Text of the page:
When You're Completely Helpless

woman with suitcase on road

Our bus arrived in Edinburgh on Sunday around noon on a breezy, sunny, altogether gorgeous autumn day, and I was up for adventure. Scotland was the third country on the long-awaited U.K. tour Chuck and I had been enjoying in honor of our 33rd wedding anniversary, and we were thrilled to be presented with a few free afternoon hours before a scheduled Scottish castle dinner at 6 o'clock. (Yep, I said castle! Woohoo!)

Chuck wanted to hit the sack for a catch-up nap after seven days of non-stop activity with our tour bus companions, but I was keen on exploring the ancient city. After all, our Scottish guide had said our hotel was only "a brisk walk" from bustling downtown Edinburgh.

I didn't want to waste a single minute. So after a brief check-in, I tossed my things into the hotel room and without more than a "See ya, honey!" I set off in the general direction in which the hotel clerk pointed.

Ah, the wonder of it all! I walked many miles, enjoying the sights and sounds of the enchanting, romantic place, marveling at the intriguing architecture, lovely Scottish accents, the cozy little coffee shop where J. K. Rowling painstakingly birthed Harry Potter, and the charming, heart-warming statue of Greyfriar's Bobby, the loyal little dog from the 1800s who had sat on the grave of his beloved master in Greyfriar's Abbey cemetery every single day for 14 years until his own death.

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The congregation of Greyfriar's fed Bobby and tried to lure him to shelter during the frigid winters, but he'd steadfastly refused to leave his master's side.

Up to that point in my self-made tour, I had been keeping careful tabs of where I was in relation to where I'd been. But I had been so deep in thought about dear Bobby, I'd turned a corner or two unawares.

Uh oh. Where was I? It was then I realized that I'd left my cell phone back at the hotel. I had come away completely unprepared: no phone, no hotel name or address (we'd had a last-minute hotel substitution which I hadn't written down) and a lousy sense of direction. The emergency number for our tour guide (whose first name was all I knew) was safe in Chuck's phone back at the hotel, which he'd turned off because of killer overseas roaming charges.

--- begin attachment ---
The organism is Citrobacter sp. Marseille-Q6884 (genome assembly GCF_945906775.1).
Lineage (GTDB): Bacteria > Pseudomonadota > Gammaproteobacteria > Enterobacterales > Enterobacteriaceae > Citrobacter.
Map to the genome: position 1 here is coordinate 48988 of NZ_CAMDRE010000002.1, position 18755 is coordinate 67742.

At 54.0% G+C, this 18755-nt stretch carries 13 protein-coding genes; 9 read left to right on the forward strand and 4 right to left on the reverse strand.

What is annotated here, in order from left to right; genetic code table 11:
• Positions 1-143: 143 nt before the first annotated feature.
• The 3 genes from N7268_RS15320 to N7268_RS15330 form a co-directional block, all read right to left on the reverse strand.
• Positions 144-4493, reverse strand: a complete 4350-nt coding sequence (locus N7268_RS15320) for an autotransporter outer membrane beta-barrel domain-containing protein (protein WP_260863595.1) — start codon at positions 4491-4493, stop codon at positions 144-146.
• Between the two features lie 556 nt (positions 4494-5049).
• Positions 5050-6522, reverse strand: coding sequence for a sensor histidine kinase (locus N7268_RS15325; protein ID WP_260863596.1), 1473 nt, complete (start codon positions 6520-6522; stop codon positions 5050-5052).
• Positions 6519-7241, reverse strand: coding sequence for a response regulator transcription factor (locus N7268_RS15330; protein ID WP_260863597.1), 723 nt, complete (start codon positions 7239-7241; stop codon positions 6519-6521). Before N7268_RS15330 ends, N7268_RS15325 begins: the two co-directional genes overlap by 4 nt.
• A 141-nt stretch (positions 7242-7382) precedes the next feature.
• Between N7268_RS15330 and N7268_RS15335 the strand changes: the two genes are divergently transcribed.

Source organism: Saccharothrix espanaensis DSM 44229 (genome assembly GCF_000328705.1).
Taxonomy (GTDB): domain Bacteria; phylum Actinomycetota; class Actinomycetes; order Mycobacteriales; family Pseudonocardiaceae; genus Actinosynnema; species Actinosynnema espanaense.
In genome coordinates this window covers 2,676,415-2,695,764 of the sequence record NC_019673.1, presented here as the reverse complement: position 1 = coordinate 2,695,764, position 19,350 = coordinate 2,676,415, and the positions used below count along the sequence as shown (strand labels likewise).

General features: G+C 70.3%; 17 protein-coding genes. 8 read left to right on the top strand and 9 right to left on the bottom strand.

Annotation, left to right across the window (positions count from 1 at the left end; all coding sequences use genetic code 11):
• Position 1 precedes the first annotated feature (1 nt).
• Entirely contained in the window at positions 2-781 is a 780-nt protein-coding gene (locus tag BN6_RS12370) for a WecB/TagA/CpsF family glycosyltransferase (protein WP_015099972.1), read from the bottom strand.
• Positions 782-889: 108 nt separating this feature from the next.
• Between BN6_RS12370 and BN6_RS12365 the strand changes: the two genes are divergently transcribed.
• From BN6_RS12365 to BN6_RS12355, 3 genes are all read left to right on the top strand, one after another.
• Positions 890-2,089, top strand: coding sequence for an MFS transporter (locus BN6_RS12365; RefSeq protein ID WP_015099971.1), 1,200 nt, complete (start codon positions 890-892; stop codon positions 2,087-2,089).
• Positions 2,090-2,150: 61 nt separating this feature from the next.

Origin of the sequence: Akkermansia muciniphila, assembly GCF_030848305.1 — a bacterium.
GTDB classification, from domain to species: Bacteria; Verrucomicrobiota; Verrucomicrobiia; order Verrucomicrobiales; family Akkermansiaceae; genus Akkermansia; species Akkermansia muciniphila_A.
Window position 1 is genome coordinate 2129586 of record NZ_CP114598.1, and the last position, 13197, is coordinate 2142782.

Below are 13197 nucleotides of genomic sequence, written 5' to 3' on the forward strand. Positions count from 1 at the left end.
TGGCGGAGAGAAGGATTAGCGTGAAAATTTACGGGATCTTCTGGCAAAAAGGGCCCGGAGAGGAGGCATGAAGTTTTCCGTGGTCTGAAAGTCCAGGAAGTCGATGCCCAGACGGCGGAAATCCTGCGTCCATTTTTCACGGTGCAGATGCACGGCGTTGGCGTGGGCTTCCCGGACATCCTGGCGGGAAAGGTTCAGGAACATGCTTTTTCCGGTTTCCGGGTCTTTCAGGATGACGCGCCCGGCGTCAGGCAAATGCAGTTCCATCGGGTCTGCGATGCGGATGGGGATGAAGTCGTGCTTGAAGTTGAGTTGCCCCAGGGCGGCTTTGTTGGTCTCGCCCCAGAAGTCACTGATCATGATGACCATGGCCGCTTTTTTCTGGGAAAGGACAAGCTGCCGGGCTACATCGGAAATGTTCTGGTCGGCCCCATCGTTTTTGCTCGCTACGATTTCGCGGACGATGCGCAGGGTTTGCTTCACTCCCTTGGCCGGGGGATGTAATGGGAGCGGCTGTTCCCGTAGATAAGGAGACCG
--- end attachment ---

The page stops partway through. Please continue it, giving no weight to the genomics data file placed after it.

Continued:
I didn't know what to do. I was embarrassed at my air-headedness. I couldn't even ask a policeman for help; I didn't know where I was staying or whom to look for.

So I just kept walking. Walking and praying that at any moment I'd see something familiar that would give me a clue which direction to go. I hoofed it for nearly three hours, alone and lost in a bustling city, growing more frantic by the moment. I knew that if I didn't find my way soon, I'd be kissing my dreamy castle dinner farewell. It seemed as though I was walking in gigantic circles. Sure enough, by the third time I encountered wee Bobby's statue, I knew I was in trouble.

As I stood there staring at Bobby, internally wailing to Papa God in desperation and about to collapse to the curb in tears, I heard a woman's voice call out on the crowded street, "Hat girl! Oh, hat girl!"

Me? Could she mean me?

I touched the brim of my tweed newsman's cap and turned to find the smiling faces of a couple from our tour group who just happened to be passing by. With a map. And the name of our hotel.

In the midst of thousands of tourists traipsing the busy streets of the sprawling city, they'd somehow spotted me. They didn't know my name, but recognized me because of the hats I'd worn every day on the bus.

Despite my fatigue and blistered feet, I had to laugh. My heavenly Papa had used my hat fetish—a weird personal habit of mine which He knew as well as He knows all your silly personal quirks—to bail me out of a disaster of my own making. And it happened right in front of the statue of Bobby ... a tribute to faithfulness.

Luck? Nah. Coincidence? No way.

My Savior might as well have written across the sky with a giant black Sharpie, "I love you even when you botch it up, dear child. You are precious to me, quirks and all. Just like the extraordinary loyalty displayed by little Bobby here, I will always be faithful to you, even beyond death."

And in a nutshell that's what Papa God's unconditional love is: forever faithful. Even when we're a wee bit air-headed, He'll never, ever leave our sides. I'll bet my hat on it.

Adapted from Too Loved to Be Lost, the latest release in Coty's Take On Life series. Debora M. Coty is a popular speaker, humorist and award-winning author of over 130 articles and 14 books, including Too Blessed to be Stressed and Too Loved to Be Lost. Coty can be found online at www.DeboraCoty.com.

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